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Old 01-12-19, 02:39 AM
  #157  
KraneXL
 
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Originally Posted by Doug64 View Post
There is new study out that challenges some older beliefs about weight training and strength. I will try to find the study and post a link to it.

My summary: A group of ninety young men of about equal fitness was divided into three groups. The the fist group worked out using a regime of one set of 5-12 repetitions using enough weight to achieve total muscle fatigue. The second group did 3 sets using enough weight to achieve total muscle fatigue. The third group did five sets using the same criteria: enough weight to reach total muscle fatigue. The researchers found the five-set group had the largest muscle mass gain while, the single-set group had the least amount of gain. The three-set group's muscle mass gain was in between the other groups. The strength gain differences between of the 3 groups is what surprised the researchers; there was no significant difference.

I disagree about upper body strength not being significant in endurance sports. The first thing my daughter's track coach did when she entered college was to put her on a weight training program - she was (still is) a distance runner. Core strength is important in any sport.

I have used weight training since high school, and still hit the weights 5 days a week at 75 years old. I was an endurance athlete into my mid forties. My best events were the 50 k and marathon. I did run one 50 mile race to qualify for the Western States 100, but did not compete in that event. I could bench press 185 lbs, and the weights used in the other exercises were proportionate. I could never build any muscle mass that amounted to anything, but I thought I was pretty strong for my weight. I use a regime that has been modified over the years, but it is essentially a cross between the between the first and second groups' regimes discussed above. I also cycle or spin daily, and ride about 4,000 miles a year. My wife and I have toured over 20,000 miles, totaling 20 months, through 11 countries since 2007. I do agree that going to the gym may not always be beneficial. On the way to the gym last Monday morning, I dumped my bike on the ice and have a sore shoulder, forearm, hip and knee to show for it. Going skiing yesterday didn't help either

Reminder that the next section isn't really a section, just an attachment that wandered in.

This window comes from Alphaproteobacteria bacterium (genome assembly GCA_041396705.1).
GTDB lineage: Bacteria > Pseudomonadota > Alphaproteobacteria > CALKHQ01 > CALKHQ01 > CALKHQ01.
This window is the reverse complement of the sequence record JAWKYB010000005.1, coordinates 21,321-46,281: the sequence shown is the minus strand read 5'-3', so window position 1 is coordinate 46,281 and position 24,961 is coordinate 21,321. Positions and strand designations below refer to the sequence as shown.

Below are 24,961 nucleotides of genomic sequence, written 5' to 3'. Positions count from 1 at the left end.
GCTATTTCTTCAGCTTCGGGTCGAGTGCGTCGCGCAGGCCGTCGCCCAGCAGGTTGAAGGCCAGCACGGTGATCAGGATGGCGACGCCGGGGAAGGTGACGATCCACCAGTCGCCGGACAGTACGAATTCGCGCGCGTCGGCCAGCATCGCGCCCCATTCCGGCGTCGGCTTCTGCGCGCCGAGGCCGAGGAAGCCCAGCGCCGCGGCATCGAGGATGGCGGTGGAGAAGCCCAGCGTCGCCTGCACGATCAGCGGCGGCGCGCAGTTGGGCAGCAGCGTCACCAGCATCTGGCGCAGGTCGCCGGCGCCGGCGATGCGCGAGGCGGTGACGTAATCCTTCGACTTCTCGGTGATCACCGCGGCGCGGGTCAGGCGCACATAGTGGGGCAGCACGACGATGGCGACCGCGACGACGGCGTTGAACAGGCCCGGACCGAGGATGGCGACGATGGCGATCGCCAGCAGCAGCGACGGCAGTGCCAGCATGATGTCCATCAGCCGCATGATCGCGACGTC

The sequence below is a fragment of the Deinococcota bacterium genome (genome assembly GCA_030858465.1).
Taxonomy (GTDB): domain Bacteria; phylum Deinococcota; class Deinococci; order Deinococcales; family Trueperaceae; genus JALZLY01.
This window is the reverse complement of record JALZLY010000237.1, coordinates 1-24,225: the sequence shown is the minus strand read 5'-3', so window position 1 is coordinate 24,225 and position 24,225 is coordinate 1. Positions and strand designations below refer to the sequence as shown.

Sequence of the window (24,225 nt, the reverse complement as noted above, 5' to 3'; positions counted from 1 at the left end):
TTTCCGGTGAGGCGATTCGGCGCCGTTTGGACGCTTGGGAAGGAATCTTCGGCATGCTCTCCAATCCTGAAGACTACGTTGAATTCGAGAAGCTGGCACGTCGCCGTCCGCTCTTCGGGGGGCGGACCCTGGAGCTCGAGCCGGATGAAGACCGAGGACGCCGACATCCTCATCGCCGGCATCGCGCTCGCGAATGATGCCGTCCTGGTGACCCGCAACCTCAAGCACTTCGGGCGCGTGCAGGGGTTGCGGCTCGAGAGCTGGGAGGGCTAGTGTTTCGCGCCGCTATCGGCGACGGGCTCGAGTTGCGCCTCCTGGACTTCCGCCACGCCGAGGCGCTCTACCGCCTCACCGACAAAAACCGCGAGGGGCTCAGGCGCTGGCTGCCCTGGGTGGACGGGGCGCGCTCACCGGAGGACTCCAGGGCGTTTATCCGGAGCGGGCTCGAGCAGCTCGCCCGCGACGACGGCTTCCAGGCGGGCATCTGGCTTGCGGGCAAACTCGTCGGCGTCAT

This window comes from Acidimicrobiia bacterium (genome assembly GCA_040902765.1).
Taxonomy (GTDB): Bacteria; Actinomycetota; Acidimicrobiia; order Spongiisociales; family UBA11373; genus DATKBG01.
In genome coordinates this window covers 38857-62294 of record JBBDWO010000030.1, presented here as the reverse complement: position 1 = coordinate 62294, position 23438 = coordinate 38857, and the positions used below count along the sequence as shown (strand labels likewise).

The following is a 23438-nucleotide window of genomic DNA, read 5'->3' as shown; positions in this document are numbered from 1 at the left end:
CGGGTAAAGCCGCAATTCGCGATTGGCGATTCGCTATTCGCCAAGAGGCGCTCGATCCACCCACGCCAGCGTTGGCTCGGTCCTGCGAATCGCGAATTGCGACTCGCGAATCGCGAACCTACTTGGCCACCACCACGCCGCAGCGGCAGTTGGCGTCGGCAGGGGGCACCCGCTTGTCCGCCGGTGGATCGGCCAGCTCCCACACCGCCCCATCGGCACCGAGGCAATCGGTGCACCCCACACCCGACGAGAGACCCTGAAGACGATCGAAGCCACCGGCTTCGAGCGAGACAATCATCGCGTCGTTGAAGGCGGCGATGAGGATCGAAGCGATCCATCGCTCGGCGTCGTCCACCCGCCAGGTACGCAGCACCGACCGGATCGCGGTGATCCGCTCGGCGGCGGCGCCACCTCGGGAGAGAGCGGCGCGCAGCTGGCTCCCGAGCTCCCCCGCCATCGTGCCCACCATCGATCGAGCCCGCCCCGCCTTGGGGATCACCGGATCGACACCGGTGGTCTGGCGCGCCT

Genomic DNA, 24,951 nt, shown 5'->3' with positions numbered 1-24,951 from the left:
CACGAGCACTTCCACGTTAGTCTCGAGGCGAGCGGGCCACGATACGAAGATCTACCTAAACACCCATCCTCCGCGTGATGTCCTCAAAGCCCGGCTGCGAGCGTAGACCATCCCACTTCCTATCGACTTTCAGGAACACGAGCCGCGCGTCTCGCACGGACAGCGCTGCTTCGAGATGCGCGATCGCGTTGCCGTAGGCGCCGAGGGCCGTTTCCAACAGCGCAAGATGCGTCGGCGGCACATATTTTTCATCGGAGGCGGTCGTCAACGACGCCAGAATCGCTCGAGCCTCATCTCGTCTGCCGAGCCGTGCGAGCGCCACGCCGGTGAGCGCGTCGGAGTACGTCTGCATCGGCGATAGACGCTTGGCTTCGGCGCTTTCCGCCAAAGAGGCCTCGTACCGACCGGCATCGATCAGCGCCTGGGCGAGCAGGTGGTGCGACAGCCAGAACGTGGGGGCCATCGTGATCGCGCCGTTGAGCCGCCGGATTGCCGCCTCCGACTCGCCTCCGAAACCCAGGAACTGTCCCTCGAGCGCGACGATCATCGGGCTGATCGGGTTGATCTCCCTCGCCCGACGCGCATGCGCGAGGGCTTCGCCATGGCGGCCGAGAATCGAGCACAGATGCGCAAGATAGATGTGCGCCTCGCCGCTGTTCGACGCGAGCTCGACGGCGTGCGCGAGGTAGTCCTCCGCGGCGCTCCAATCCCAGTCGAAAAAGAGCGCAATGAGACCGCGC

At 6' I weighed between 150 lbs. and 160 lbs. most of life, but have dipped to 145 lbs when training hard (running 60-70 miles/week+ weights 3 days/week), or riding multi-month bike tours. I have always felt that my height /weight ratio was an advantage not a handicap. I've also participated in other sports including : judo, bike racing (mediocre), rock climbing, mountaineering, and telemark and xc skiing where being tall and skinny didn't seem to matter.
On the contrary, I'd argue that being tall and skinny always matters. Although for sports like volleyball, basketball, track, and swimming its a good thing. For all the rest you're most likely at a handicap behind the normal...ahem, average players.

Last edited by KraneXL; 01-12-19 at 08:08 AM.
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